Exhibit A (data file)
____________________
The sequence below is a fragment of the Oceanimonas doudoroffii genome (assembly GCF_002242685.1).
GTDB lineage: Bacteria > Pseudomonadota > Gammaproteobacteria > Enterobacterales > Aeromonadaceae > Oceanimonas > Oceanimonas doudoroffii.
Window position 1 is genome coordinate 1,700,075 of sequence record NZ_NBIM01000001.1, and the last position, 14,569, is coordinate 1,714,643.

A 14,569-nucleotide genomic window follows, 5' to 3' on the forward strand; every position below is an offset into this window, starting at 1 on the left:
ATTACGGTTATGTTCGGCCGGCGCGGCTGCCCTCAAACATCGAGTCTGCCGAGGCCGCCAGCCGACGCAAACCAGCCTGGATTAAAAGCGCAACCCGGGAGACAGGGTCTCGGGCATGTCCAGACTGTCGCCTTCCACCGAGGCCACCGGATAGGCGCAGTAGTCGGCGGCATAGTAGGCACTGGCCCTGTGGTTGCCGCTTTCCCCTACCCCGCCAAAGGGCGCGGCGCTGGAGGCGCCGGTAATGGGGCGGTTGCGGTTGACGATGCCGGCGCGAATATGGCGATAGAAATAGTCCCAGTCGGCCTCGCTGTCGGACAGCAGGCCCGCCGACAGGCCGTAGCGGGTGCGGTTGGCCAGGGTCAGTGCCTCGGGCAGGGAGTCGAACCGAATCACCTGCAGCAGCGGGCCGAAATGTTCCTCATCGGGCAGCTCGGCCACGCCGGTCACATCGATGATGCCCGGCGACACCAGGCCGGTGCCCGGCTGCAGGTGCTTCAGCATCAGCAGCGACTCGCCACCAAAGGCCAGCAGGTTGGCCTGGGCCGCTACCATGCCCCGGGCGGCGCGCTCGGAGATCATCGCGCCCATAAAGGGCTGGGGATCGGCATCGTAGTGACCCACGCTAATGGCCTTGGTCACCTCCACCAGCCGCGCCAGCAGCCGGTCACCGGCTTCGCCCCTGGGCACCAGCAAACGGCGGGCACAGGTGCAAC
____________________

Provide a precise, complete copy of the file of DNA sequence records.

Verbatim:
The sequence below is a fragment of the Oceanimonas doudoroffii genome (assembly GCF_002242685.1).
GTDB lineage: Bacteria > Pseudomonadota > Gammaproteobacteria > Enterobacterales > Aeromonadaceae > Oceanimonas > Oceanimonas doudoroffii.
Window position 1 is genome coordinate 1,700,075 of sequence record NZ_NBIM01000001.1, and the last position, 14,569, is coordinate 1,714,643.

A 14,569-nucleotide genomic window follows, 5' to 3' on the forward strand; every position below is an offset into this window, starting at 1 on the left:
ATTACGGTTATGTTCGGCCGGCGCGGCTGCCCTCAAACATCGAGTCTGCCGAGGCCGCCAGCCGACGCAAACCAGCCTGGATTAAAAGCGCAACCCGGGAGACAGGGTCTCGGGCATGTCCAGACTGTCGCCTTCCACCGAGGCCACCGGATAGGCGCAGTAGTCGGCGGCATAGTAGGCACTGGCCCTGTGGTTGCCGCTTTCCCCTACCCCGCCAAAGGGCGCGGCGCTGGAGGCGCCGGTAATGGGGCGGTTGCGGTTGACGATGCCGGCGCGAATATGGCGATAGAAATAGTCCCAGTCGGCCTCGCTGTCGGACAGCAGGCCCGCCGACAGGCCGTAGCGGGTGCGGTTGGCCAGGGTCAGTGCCTCGGGCAGGGAGTCGAACCGAATCACCTGCAGCAGCGGGCCGAAATGTTCCTCATCGGGCAGCTCGGCCACGCCGGTCACATCGATGATGCCCGGCGACACCAGGCCGGTGCCCGGCTGCAGGTGCTTCAGCATCAGCAGCGACTCGCCACCAAAGGCCAGCAGGTTGGCCTGGGCCGCTACCATGCCCCGGGCGGCGCGCTCGGAGATCATCGCGCCCATAAAGGGCTGGGGATCGGCATCGTAGTGACCCACGCTAATGGCCTTGGTCACCTCCACCAGCCGCGCCAGCAGCCGGTCACCGGCTTCGCCCCTGGGCACCAGCAAACGGCGGGCACAGGTGCAAC